By Bruce Bawer
In January 2009 a Dutch court ordered Geert Wilders to be prosecuted for offending Muslims and inciting anti-Muslim hatred. The complaint was based not on slurs, as such, but on factual statements made by Wilders, in his film Fitna and in various public venues, about Islamic beliefs and about actions inspired by those beliefs. In June 2011, after a prolonged legal ordeal that cost Wilders greatly in time, money, and emotion, and that represented a disgrace to the tradition of Dutch liberty, he was finally acquitted.
In February of this year, the Islamic Students Association at the Vrije Universiteit (VU) in Amsterdam invited Haitham al-Haddad, a British sharia scholar, to participate in a symposium, but when some of al-Haddad’s sophisticated theological statements about Jews (the usual “pigs and dogs” business) and about other topics came to light, members of the Dutch Parliament spoke out against the invitation, a media storm erupted, and VU canceled its plans. Whereupon a venue in Amsterdam called De Balie, which sponsors debates, talks, plays, and sundry cultural and artistic events (and whose café is a good spot to grab a late-morning coffee), stepped in and offered al-Haddad their stage.
At the event that ensued, al-Haddad spelled out, and defended, many aspects of Islamic law, including the death penalty for apostates. Because of this specific statement about executing apostates, al-Haddad was reported to Dutch officials for having broken the same laws that Wilders had been put on trial for violating. The other day, however, judicial authorities announced their determination that al-Haddad had not committed any offense and would therefore not be prosecuted for his remarks. Why? Supposedly because he had placed conditions on the death penalty for apostates. I was curious to know exactly what he had said, so I searched for the debate on You Tube. Lucky me, there it was, all 76 minutes of it. I will recount it in some detail here because I think it provides a window on one or two bemusing aspects of the European mentality in our time.
As the event began, Yoeri Albrecht, director of De Balie and the evening’s host, explained that he’d decided to invite al-Haddad because it’s “important to discuss the position of Islam in the West.” He told the cleric that he was “very happy that you agreed” to come and wished him “a warm welcome.” Albrecht had invited two other men to join him and al-Haddad onstage. One was Kustaw Bessems, a journalist; the other was Tofik Dibi, a young Dutch-Moroccan Marxist, university student, and member of Parliament for the Green Left Party who has publicly protested against Wilders and who represents himself as an advocate for a modern, progressive Islam. Neither Wilders nor anyone else from his Freedom Party was asked to join the debate. Bessems noted early on that while he finds al-Haddad’s views “despicable,” it was he who had personally taken the initiative to find an alternate venue after VU’s cancellation, because he believes in free speech (as if free speech means that fanatics have an automatic right to a platform).
Dibi’s questions for al-Haddad were a tad challenging, but his manner was respectful, even deferential. The imam, for his part, didn’t beat around the bush. Dibi: “Do you have more right to speak about Islam than other Muslims?” Al-Haddad: “Yeah, of course.” Dibi: “Do you allow yourself to doubt?” Al-Haddad: “There are certain things in Islam that are clear. No one can doubt them.”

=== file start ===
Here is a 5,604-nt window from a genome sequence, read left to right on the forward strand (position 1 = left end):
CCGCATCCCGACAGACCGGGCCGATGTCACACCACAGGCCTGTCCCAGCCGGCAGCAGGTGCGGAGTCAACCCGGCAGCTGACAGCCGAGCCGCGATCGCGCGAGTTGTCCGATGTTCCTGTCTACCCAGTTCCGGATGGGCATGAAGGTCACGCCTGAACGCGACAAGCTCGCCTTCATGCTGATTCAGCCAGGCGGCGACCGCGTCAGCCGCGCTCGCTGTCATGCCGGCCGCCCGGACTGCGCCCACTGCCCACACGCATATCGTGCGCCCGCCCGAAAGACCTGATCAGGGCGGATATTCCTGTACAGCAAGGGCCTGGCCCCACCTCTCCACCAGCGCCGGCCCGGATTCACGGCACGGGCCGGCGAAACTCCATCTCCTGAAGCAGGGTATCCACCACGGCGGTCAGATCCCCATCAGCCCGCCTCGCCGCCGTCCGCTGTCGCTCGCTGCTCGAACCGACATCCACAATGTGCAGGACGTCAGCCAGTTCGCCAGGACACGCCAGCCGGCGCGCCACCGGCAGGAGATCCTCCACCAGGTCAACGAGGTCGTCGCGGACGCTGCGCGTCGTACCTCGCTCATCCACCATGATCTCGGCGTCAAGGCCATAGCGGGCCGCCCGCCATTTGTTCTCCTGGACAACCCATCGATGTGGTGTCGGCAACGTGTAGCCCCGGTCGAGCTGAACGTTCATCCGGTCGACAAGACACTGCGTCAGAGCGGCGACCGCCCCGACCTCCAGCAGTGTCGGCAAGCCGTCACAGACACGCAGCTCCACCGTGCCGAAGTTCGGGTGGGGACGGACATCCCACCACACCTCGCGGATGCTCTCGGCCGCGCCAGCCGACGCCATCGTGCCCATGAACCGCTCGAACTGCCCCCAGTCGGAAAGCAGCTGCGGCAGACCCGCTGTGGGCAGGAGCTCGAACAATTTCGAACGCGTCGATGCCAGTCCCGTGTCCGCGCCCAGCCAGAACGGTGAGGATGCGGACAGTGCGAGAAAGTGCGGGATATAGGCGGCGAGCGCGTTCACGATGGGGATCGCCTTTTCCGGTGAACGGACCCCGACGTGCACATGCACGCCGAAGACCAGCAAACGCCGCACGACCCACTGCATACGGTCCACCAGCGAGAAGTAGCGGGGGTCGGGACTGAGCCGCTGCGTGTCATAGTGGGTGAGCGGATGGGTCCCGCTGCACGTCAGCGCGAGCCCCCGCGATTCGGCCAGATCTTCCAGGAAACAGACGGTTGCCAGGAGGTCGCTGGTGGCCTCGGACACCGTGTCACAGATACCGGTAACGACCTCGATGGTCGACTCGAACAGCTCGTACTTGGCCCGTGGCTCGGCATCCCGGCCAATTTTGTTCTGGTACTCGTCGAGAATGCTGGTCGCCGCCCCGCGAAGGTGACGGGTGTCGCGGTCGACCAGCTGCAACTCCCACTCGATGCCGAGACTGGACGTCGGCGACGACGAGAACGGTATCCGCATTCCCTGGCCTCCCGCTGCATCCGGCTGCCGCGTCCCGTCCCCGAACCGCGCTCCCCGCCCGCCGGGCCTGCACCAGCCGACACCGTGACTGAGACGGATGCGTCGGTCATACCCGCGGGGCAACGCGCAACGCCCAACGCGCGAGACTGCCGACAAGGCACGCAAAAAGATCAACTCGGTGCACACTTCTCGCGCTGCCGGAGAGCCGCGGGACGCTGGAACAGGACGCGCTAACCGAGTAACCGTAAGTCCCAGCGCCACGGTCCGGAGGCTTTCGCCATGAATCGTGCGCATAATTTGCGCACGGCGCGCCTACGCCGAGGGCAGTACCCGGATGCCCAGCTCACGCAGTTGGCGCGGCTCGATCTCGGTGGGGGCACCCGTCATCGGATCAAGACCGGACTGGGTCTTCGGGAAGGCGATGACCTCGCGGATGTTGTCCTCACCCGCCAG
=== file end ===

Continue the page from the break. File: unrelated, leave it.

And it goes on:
Albrecht, for his part, sounded almost astonished when, having finally grasped al-Haddad’s key point, he said: “Outside of Islam, there is no truth?” Al-Haddad: “No.” Albrecht: “Could you understand that a lot of people would be afraid of this kind of thinking?” Al-Haddad: “There is something called truth. There is right and wrong.” When al-Haddad admitted that he supported stoning for crimes like adultery and apostasy, Albrecht exclaimed: “You can’t be serious!” The host seemed to be genuinely gobsmacked. (Incidentally, the “conditions” al-Haddad had reportedly placed on the death penalty for apostates, and that had purportedly saved him from prosecution by the Dutch judiciary, were as follows: an apostate could not be executed until his case was handled in a Muslim country by a sharia judge.)
It emerged that earlier that day al-Haddad had refused to let a woman sit beside him on a TV show. Asked now about women’s rights, al-Haddad insisted that men and women, being different, have different rights; that obliging women to wear headscarves is not an act of oppression any more than parking rules in Britain are; and that “women’s rights” need to be viewed in context. A woman in the audience was given an opportunity to express her own shock at al-Haddad’s views on women: “I am really amazed at the way you think!” For a while, Albrecht gave up his seat onstage to her. “Who gives you the right,” she asked al-Haddad, “where do you get the right, to discuss women’s rights?”
I was shocked too. I was shocked that in the year 2012, these Dutch infidels – intellectual infidels – professed to be shocked, and indeed gave every indication of being sincerely shocked, when they heard a recognized Islamic authority spell out basic facts of Islamic belief. These are the same basic facts that Geert Wilders has been talking about for years. It was for daring to speak these facts – for, in effect, reporting on the same barbaric beliefs and practices that al-Haddad was now not only describing but defending – that Wilders had been hauled into court on charges of having insulted al-Haddad’s faith. Pim Fortuyn, Theo van Gogh, Ayaan Hirsi Ali, Wilders – all of them had been reviled around the world as Islamophobes for stating these same facts. But on that evening at De Balie it was almost as if none of these critics of Islam had ever opened their mouths.
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